Toquicimes Food Festival in Megève, France

Mountain food doesn’t get better than in Megève, in the French Alps, nestling in the shadow of Mont Blanc. Rupert Parker attends their three day culinary festival

Festival Poster

Festival Poster

Fondue Competion

Fondue Competion

Judging Fondue

Judging Fondue

Le Palais de Megeve

Le Palais de Megeve

Cheeses

Cheeses

Megeve

Megeve

Megeve Calvary Crosses

Megeve Calvary Crosses

Megeve Calvary

Megeve Calvary

Megeve Original Cable Car

Megeve Original Cable Car

Cows from Alpage

Cows from Alpage

Cows

Cows

Flocons de Sel Beetroot Gnocchi

Flocons de Sel Beetroot Gnocchi

Flocons de Sel Sorrell and Mushrooms

Flocons de Sel Sorrell and Mushrooms

Flocons de Sel Arctic Char

Flocons de Sel Arctic Char

Chef Emmanuel Renaut

Chef Emmanuel Renaut

Bike and Mont Blanc

Bike and Mont Blanc

Mer de Glace

Mer de Glace

Aeroplane Mont Blanc

Aeroplane Mont Blanc

Mont Blanc Pilot 1

Mont Blanc Pilot

Henry Jacques Le Même Chalet

Henry Jacques Le Même Chalet

It’s 10 o’clock on a October Sunday morning and I’m in the main square of Megève. Inside a large tent there’s a panel of chefs tasting various Fondues, cheered on by a small but enthusiastic crowd. This competition is part of a series that also includes best Pâté Pie, Mountain Soup and Chartreuse, the local liqueur.

As well as events in the streets, the sports complex, Le Palais de Megève, has been transformed into a huge food market. I get to sample products delivered from the area’s 45 local farms including cheeses like Reblochon, Beaufort, Tomme and Raclette. There are also tastings, cookery demonstrations and gourmet lunches. Even better, various restaurants around town offer special Menus Toquisimes for around €35.

Megève, literally the village on the water, had been a quiet farming town until the 19th century when the parish priest, Father Ambroise Martin, had an idea. Inspired by what he’d seen in Italy, he came up with a scheme to erect 15 chapels and oratories depicting the stations of cross, on the slopes above the town. Work took place between 1840 and 1878 and this Megève Calvary began to attract pilgrims to the “Savoyard Jerusalem”. So much so that hotels and lodging houses were built to accommodate them, preparing the town for tourism.

After WW1, Baroness Noémie de Rothschild was looking to establish a ski resort in France as a rival to Switzerland’s St. Moritz. She bought a huge area of land in Megève and, with her husband, Maurice de Rothschild, built the Mont d’Arbois in 1921, a luxury hotel equipped with an ice rink. More chalets followed and she went on to create the first cable car in 1933, an airfield and an 18-hole golf course.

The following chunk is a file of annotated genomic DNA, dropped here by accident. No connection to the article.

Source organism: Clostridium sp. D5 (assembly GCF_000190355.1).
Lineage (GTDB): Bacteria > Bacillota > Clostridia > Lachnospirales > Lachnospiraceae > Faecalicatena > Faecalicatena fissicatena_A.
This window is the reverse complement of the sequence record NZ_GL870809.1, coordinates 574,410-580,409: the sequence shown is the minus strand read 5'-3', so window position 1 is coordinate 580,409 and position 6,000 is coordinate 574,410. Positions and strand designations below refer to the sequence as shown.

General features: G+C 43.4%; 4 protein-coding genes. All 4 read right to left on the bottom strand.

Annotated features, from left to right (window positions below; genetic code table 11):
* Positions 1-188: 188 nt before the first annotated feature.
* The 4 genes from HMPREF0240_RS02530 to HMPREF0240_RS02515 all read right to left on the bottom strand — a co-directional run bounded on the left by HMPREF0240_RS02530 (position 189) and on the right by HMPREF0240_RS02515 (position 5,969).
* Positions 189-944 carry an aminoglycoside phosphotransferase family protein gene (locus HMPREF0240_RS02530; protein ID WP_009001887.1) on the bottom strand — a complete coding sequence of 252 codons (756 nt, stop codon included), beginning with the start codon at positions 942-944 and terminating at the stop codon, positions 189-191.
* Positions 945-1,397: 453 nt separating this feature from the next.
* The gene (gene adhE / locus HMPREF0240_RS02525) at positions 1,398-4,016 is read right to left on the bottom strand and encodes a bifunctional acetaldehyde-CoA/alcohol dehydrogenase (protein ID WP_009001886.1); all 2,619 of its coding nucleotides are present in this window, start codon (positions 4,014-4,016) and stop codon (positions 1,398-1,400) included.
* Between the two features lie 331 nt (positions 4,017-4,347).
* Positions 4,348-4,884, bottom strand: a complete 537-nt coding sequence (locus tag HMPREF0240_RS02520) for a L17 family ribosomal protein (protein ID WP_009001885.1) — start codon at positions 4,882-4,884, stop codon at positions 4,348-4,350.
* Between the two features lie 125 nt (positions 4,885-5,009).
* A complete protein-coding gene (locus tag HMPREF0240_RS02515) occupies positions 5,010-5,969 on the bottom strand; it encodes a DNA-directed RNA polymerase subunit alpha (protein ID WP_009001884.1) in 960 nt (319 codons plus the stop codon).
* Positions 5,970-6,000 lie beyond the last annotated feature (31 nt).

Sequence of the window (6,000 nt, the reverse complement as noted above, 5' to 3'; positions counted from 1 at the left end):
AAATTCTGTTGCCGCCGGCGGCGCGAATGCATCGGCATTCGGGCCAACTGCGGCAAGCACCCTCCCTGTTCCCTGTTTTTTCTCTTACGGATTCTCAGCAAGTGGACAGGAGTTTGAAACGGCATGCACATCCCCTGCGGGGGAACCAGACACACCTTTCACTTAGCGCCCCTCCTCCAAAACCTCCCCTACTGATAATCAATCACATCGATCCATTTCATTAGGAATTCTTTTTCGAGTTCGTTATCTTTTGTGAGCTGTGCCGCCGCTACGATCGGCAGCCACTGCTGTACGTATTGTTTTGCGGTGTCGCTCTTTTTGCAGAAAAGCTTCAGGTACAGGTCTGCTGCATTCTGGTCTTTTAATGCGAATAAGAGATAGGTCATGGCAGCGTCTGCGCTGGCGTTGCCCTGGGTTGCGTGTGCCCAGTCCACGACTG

By the 1950’s, Megève was one of the most popular ski resorts in Europe and attracted many wealthy individuals and celebrities, including Jean Cocteau, Sacha Distel, Charles Aznavour and Brigitte Bardot. It features in the 1963 film Charade, where Audrey Hepburn’s Regina Lampert meets Cary Grant’s character, and is still the playground of the rich and famous.

In spite of its celebrity, it’s also a thriving farming town as I discover when I accompany a herd of cows down from their summer pastures. It’s a family affair with three generations taking part in the celebrations. They tell me they’re passionate about the quality of their milk and the excellence of the cheese they produce. In all, around 45 farms supply around 75 eateries including 35 mountain restaurants. Among the elite are its four Michelin-starred restaurants which boast a total of seven stars among them.

The Flocons de Sel is one of only 27 restaurants in France to hold the coveted three stars. Here Chef Emmanuel Renaut has an “eat local, build local” philosophy and he gets up early to forage for wild mushrooms and herbs. On the night I sample his food, there are plenty of porcini, truffles and other varieties peppered among the courses. Unlike a classic French menu, vegetables feature heavily including a delightful parsnip and beetroot gnocchi in a horseradish consommé.

Paired with fine dining is an extensive network of mountain trails and cycle tracks around the town. As I set out on an e-bike I get tremendous views of Mont Blanc, covered in snow. Next day I hop in a tiny plane and loop around its pinnacles, thankful that I’ve only had coffee for breakfast. My final meal is a Toquicimes lunch at Le Palais to raise money for the French Bocuse d’Or team. On this evidence, I can’t help feeling that they definitely deserve to win.

Factbox

Megève has tourist information.
The next Toquicimes Festival takes place in October 2021.
Flights over Mont Blanc cost from £144 pp.
The 5* Fermes de Marie has an excellent spa – £308 for a double room.
The 3* Coin du Feu has just been refurbished – £107 for a double room.
EasyJet has return flights to Geneva from London Gatwick from £47.
Return transfers from Geneva Airport to Megève cost from £90 pp based on two people sharing a vehicle.

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